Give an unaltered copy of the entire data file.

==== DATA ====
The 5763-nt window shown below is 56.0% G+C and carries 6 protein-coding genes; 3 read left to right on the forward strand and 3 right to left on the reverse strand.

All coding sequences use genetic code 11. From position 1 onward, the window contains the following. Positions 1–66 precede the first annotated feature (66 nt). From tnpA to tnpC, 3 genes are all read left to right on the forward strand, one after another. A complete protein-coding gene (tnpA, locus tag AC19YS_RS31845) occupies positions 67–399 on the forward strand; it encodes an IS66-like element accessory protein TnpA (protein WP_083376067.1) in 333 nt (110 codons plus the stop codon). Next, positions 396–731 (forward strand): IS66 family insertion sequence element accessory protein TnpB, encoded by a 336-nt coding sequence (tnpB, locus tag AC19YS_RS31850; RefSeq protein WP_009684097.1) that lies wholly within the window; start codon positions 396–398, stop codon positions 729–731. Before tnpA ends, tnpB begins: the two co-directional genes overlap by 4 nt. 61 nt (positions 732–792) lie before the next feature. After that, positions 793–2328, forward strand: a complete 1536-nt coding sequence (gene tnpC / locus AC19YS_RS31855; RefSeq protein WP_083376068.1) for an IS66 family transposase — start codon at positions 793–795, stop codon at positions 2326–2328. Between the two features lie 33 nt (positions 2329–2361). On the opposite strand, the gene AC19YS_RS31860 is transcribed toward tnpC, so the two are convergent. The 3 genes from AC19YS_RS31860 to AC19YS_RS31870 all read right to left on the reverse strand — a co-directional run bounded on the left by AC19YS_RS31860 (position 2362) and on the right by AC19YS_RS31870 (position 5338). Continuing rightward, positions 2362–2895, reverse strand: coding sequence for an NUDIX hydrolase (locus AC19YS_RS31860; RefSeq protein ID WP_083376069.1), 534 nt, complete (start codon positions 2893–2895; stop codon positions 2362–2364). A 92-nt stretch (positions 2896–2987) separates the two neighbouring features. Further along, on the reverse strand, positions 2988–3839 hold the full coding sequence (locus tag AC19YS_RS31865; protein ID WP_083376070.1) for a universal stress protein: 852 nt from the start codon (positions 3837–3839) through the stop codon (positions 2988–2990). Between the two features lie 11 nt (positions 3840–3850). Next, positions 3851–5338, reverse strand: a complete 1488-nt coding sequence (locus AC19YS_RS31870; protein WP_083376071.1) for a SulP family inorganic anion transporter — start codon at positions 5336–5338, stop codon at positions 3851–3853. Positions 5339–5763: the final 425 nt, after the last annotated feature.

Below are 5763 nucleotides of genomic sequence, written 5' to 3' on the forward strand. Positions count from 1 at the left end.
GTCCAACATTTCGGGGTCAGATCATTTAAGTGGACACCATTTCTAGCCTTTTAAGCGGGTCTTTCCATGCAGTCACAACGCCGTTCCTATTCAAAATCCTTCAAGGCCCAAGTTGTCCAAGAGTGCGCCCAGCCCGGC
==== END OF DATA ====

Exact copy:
The 5763-nt window shown below is 56.0% G+C and carries 6 protein-coding genes; 3 read left to right on the forward strand and 3 right to left on the reverse strand.

All coding sequences use genetic code 11. From position 1 onward, the window contains the following. Positions 1–66 precede the first annotated feature (66 nt). From tnpA to tnpC, 3 genes are all read left to right on the forward strand, one after another. A complete protein-coding gene (tnpA, locus tag AC19YS_RS31845) occupies positions 67–399 on the forward strand; it encodes an IS66-like element accessory protein TnpA (protein WP_083376067.1) in 333 nt (110 codons plus the stop codon). Next, positions 396–731 (forward strand): IS66 family insertion sequence element accessory protein TnpB, encoded by a 336-nt coding sequence (tnpB, locus tag AC19YS_RS31850; RefSeq protein WP_009684097.1) that lies wholly within the window; start codon positions 396–398, stop codon positions 729–731. Before tnpA ends, tnpB begins: the two co-directional genes overlap by 4 nt. 61 nt (positions 732–792) lie before the next feature. After that, positions 793–2328, forward strand: a complete 1536-nt coding sequence (gene tnpC / locus AC19YS_RS31855; RefSeq protein WP_083376068.1) for an IS66 family transposase — start codon at positions 793–795, stop codon at positions 2326–2328. Between the two features lie 33 nt (positions 2329–2361). On the opposite strand, the gene AC19YS_RS31860 is transcribed toward tnpC, so the two are convergent. The 3 genes from AC19YS_RS31860 to AC19YS_RS31870 all read right to left on the reverse strand — a co-directional run bounded on the left by AC19YS_RS31860 (position 2362) and on the right by AC19YS_RS31870 (position 5338). Continuing rightward, positions 2362–2895, reverse strand: coding sequence for an NUDIX hydrolase (locus AC19YS_RS31860; RefSeq protein ID WP_083376069.1), 534 nt, complete (start codon positions 2893–2895; stop codon positions 2362–2364). A 92-nt stretch (positions 2896–2987) separates the two neighbouring features. Further along, on the reverse strand, positions 2988–3839 hold the full coding sequence (locus tag AC19YS_RS31865; protein ID WP_083376070.1) for a universal stress protein: 852 nt from the start codon (positions 3837–3839) through the stop codon (positions 2988–2990). Between the two features lie 11 nt (positions 3840–3850). Next, positions 3851–5338, reverse strand: a complete 1488-nt coding sequence (locus AC19YS_RS31870; protein WP_083376071.1) for a SulP family inorganic anion transporter — start codon at positions 5336–5338, stop codon at positions 3851–3853. Positions 5339–5763: the final 425 nt, after the last annotated feature.

Below are 5763 nucleotides of genomic sequence, written 5' to 3' on the forward strand. Positions count from 1 at the left end.
GTCCAACATTTCGGGGTCAGATCATTTAAGTGGACACCATTTCTAGCCTTTTAAGCGGGTCTTTCCATGCAGTCACAACGCCGTTCCTATTCAAAATCCTTCAAGGCCCAAGTTGTCCAAGAGTGCGCCCAGCCCGGC